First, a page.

Sony-MGM’s “21 Jump Street” scored a winning $35 million debut. But a lack of wide openers kept domestic box office down approximately 7% from the comparable 2011 frame, marking 2012’s first year-to-year dip.
While it’s all smiles at Sony, the weekend box office was short on breadth: Only three films — “21 Jump Street,” “The Lorax” and “John Carter” — grossed more than $5 million through Sunday. This time last year, there were eight.
Despite the dip, year-to-date domestic B.O. is outpacing last year by approximately 13%.
Overseas, Disney’s “John Carter” won bragging rights for its second consecutive frame, grossing an early estimated $40.7 million and pushing its two-week international tally to $126.1 million. At home, the film has taken $53.2 million, dropping 55% in its second frame with $13.5 million.
Universal’s “The Lorax,” meanwhile, bowed in Russia (the pic’s first major market) and earned $11.6 million this weekend, boosting its overseas cume to $14.1 million. “Lorax” collected $22.8 million in its third domestic outing, falling 41%. It has reaped $158.4 million Stateside.
Both holdovers had steeper drops than expected, while a lack of competition helped “Jump Street” overperform.
In limited release, Lionsgate’s Hispanic-targeted label Pantelion successfully launched Will Ferrell Spanish-lingo pic “Casa de mi padre,” which cracked the top 10 with an estimated $2.2 million from 382 locations.
Aside from core Latino playdates in Los Angeles and Texas, Lionsgate handpicked crossover markets for “Casa,” like Boston and Seattle, where Ferrell pics have consistently over-indexed.
Paramount Vantage’s “Jeff, Who Lives at Home” had a similar aggressive rollout at 254 locations but wasn’t as impressive, tallying an estimated $840,000. Even on a per-screen basis, “Casa” did better, averaging $5,759 vs. “Jeff’s” per-screen average of $3,307.
At just three locations, Sundance Selects’ French-language pic “The Kid With a Bike” grossed a total estimated $51,000 for a fine per-screen average of $17,000.
‘Street’ on fast track
With an easy-to-digest $42 million budget, “Jump Street,” which toplines Jonah Hill and Channing Tatum, will have no trouble turning a profit for Sony. Added to the film’s domestic bow, “Street” collected solid day-and-date coin mostly from Australia and U.K., totaling an estimated $7 million.
The film’s Oz opening, at $4.3 million, accounted for 38% of the country’s total weekend box office and outstripped the local opening of 2009’s “The Hangover” by 16%. In Blighty, “Street” debuted with $2.5 million, ranking second for the weekend behind Par’s $3.1 million bow of “The Devil Inside.”
Though American comedies tend to play best in English-speaking territories, the real test will come when the pic begins to roll out elsewhere internationally. In comparison, Warner Bros.’ “Project X” has done well, particularly in France, with $14 million overseas.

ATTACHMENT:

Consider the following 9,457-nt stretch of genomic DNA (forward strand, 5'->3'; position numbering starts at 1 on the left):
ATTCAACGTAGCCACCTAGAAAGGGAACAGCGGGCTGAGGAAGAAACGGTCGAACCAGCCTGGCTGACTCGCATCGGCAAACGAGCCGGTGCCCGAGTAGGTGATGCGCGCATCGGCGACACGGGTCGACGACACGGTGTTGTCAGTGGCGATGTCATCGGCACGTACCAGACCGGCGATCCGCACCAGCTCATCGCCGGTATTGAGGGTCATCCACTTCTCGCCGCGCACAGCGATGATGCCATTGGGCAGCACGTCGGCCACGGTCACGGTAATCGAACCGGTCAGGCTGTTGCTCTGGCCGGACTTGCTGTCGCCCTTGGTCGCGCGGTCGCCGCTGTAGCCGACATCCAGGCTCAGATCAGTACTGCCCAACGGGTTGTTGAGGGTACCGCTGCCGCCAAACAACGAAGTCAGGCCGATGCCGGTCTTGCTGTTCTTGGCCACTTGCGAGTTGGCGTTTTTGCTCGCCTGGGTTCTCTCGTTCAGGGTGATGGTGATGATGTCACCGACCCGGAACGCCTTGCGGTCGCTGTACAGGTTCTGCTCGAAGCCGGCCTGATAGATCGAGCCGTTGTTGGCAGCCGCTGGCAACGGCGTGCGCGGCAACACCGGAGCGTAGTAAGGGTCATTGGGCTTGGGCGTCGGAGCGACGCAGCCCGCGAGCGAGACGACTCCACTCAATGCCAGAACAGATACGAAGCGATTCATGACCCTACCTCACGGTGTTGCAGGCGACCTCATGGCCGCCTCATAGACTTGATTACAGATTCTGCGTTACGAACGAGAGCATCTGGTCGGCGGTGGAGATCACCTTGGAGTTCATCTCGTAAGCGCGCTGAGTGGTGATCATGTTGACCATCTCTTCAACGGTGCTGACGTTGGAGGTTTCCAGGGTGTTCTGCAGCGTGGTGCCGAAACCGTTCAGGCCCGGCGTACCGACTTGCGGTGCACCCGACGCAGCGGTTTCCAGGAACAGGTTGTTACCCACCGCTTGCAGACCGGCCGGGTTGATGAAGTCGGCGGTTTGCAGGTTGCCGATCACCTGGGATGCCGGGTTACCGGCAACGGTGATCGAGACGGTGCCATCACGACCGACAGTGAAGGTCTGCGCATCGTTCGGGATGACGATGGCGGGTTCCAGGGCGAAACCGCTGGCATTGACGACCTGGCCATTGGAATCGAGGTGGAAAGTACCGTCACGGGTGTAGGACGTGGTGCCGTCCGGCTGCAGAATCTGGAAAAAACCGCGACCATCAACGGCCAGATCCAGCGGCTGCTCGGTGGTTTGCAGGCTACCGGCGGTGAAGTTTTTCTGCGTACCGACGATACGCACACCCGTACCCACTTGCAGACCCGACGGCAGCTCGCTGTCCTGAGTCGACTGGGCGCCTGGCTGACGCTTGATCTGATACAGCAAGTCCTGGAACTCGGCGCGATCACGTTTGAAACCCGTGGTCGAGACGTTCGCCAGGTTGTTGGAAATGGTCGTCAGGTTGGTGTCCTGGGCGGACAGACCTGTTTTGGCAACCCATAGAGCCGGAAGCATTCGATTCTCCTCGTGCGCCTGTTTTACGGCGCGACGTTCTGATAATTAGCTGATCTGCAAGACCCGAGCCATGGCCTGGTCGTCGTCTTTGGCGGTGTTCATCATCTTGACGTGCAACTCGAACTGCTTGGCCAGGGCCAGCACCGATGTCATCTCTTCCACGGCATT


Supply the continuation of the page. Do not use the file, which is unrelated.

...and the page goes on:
Strong tracking for “Jump Street” prompted Sony to announce Friday it is closing a deal for a sequel treatment by Jonah Hill and Michael Bacall. The pair have story credits on the first “Jump Street,” with Bacall credited for writing the script.
“Opening a film like ‘Jump Street’ is just great fun,” said Sony distribution exec Rory Bruer. “Everyone has known how funny Jonah is, but I think people were really wowed by Tatum’s (comedic) performance.”
“Jump Street” marks the live-action feature debuts for helming pair Phil Lord and Chris Miller — the same team behind Sony Animation’s 2009 B.O. toon hit “Cloudy With a Chance of Meatballs.”
As expected, “Jump Street” drew a mostly male crowd, though the film also had a sizable female contingency (at 47%). The R-rated pic also was split evenly between auds over and under 25, of which the latter crowd represents a more significant coup given the film’s restrictive rating and 1980s TV origins. “Jump Street” scored a meh B CinemaScore rating, with under-25 moviegoers giving the film an A.
‘Carter’ charters China biz
While “Jump Street” got off on the right foot B.O.-wise, Disney’s “John Carter” embarked on its first holdover frame with lackluster results.
The $250 million tentpole has reached nearly $180 million worldwide. But that’s still only a fraction of what “Carter” needs to make to become profitable, after exhibitors take their share of the B.O. and Disney’s pricey marketing spend is added to expenses.
The film’s 55% drop was larger than predictions of 45%-50%.
China contributed a solid opening for “Carter,” grossing $10.4 million and making it the second-best local bow ever for a Disney pic behind last year’s “Pirates of the Caribbean: On Stranger Tides.” That’s promising news for “Carter,” and China will likely be one of its top territories.
Elsewhere at the overseas box office, Warner Bros.-New Line’s sturdy repeat player “Journey 2: The Mysterious Island” crossed the $300 million global B.O. mark, with an international cume of $207 million.
Fox’s “This Means War,” currently playing in 58 markets, expanded this weekend into Brazil and Mexico, which contributed $1.7 million and $1.4 million, respectively. In total, “War” collected $9.1 million through Sunday, bringing the pic’s overseas tally up to a solid $69.4 million.